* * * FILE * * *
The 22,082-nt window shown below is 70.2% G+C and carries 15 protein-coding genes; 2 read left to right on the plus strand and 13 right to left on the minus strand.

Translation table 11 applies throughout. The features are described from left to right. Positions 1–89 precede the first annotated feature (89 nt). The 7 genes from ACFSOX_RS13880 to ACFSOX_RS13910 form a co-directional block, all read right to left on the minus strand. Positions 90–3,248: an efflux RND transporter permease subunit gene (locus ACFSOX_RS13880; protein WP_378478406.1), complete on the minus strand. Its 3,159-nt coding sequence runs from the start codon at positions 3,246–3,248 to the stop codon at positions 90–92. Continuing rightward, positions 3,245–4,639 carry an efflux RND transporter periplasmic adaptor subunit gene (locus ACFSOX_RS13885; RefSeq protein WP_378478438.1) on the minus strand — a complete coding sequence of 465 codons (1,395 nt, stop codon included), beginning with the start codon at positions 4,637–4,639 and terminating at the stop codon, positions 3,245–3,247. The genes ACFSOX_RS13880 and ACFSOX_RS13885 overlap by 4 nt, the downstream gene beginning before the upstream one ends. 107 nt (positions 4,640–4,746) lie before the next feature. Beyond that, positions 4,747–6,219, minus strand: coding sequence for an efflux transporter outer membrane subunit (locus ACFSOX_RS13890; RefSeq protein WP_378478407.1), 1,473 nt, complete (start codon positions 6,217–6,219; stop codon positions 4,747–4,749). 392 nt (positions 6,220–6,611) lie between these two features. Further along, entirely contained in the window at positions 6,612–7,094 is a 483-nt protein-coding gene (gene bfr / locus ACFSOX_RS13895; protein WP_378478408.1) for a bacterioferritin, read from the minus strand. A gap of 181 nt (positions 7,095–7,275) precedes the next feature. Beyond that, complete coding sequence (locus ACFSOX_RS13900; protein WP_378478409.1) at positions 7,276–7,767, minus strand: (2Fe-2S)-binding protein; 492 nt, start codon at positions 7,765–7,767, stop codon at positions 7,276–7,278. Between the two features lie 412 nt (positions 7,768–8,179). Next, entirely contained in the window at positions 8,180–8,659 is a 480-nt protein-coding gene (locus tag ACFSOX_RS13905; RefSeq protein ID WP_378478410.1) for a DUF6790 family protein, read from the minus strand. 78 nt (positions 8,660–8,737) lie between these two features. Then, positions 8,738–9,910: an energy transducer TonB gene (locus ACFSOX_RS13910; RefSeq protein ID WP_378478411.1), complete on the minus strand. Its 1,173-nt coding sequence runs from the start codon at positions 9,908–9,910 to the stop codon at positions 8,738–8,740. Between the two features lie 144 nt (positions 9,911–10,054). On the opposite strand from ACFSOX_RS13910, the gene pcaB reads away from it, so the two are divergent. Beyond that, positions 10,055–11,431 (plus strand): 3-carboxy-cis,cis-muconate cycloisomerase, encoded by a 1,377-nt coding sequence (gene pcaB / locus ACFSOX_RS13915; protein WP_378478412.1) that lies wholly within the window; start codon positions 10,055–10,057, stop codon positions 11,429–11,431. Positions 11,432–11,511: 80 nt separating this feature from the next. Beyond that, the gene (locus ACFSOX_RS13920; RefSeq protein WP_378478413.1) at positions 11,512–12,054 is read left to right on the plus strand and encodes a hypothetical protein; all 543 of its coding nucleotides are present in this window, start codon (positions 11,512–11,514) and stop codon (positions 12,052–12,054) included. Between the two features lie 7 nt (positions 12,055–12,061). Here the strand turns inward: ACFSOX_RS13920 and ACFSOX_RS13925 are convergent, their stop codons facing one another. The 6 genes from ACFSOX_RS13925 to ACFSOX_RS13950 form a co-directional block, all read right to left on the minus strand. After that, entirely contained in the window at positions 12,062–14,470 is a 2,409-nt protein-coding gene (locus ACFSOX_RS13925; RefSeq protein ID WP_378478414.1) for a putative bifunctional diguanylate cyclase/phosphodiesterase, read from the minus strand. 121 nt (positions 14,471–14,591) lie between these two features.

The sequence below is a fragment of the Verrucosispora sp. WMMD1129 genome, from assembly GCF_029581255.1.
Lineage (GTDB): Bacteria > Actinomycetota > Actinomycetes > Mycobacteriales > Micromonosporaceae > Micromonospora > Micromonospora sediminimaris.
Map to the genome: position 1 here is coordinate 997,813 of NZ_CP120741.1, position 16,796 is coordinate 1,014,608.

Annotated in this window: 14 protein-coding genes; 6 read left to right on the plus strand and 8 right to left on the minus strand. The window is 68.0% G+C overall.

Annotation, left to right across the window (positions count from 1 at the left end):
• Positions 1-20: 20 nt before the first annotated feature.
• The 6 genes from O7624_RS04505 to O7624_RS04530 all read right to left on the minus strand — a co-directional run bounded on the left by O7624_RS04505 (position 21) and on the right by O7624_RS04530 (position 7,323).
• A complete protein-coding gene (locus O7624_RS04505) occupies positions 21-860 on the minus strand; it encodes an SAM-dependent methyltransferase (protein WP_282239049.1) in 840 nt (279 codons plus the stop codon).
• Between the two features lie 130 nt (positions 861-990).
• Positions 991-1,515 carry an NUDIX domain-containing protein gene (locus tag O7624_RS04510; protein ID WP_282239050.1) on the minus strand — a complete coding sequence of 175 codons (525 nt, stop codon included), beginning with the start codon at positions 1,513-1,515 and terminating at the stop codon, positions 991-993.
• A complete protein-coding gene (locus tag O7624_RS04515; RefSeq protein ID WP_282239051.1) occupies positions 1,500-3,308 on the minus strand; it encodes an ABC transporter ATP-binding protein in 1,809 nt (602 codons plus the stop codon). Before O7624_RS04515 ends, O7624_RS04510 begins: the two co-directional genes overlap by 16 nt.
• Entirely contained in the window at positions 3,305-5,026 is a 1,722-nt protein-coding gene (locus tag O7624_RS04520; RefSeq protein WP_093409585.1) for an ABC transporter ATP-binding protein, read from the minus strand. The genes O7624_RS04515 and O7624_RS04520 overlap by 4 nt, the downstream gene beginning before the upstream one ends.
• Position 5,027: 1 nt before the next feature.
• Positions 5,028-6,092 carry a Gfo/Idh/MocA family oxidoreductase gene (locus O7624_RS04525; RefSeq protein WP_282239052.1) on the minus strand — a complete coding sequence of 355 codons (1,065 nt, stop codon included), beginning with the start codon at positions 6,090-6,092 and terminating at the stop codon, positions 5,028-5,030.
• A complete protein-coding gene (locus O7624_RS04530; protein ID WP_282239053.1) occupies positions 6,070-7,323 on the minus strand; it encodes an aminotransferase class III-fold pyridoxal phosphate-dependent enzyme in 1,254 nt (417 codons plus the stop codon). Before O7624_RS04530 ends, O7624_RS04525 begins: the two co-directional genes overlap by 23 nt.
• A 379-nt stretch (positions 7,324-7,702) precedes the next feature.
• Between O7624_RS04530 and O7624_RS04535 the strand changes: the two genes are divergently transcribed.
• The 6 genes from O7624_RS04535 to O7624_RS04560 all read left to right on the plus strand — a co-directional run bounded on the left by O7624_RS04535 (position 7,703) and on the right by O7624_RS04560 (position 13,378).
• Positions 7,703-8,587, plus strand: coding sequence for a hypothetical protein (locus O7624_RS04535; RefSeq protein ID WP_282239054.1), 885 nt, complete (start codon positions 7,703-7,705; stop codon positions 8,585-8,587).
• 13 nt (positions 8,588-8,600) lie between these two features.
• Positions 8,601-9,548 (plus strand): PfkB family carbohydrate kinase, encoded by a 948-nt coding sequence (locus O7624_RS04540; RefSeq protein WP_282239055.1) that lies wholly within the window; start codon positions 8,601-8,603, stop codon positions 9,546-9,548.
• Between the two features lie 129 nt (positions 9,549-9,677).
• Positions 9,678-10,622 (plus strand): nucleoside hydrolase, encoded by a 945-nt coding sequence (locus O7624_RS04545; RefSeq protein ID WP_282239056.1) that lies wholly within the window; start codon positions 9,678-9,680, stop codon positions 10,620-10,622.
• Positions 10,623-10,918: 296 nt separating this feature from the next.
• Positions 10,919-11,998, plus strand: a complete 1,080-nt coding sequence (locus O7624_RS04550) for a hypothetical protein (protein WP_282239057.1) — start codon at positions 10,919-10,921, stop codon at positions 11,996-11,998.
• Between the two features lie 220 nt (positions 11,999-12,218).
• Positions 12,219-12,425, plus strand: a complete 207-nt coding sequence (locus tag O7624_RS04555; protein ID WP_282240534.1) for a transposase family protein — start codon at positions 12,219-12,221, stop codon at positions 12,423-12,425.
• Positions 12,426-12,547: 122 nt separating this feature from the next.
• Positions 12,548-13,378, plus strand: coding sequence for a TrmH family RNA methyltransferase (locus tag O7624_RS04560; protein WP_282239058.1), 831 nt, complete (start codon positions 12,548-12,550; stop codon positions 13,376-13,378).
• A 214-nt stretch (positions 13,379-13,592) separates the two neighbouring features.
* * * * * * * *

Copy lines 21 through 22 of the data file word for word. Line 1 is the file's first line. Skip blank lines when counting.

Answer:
• Positions 7,703-8,587, plus strand: coding sequence for a hypothetical protein (locus O7624_RS04535; RefSeq protein ID WP_282239054.1), 885 nt, complete (start codon positions 7,703-7,705; stop codon positions 8,585-8,587).
• 13 nt (positions 8,588-8,600) lie between these two features.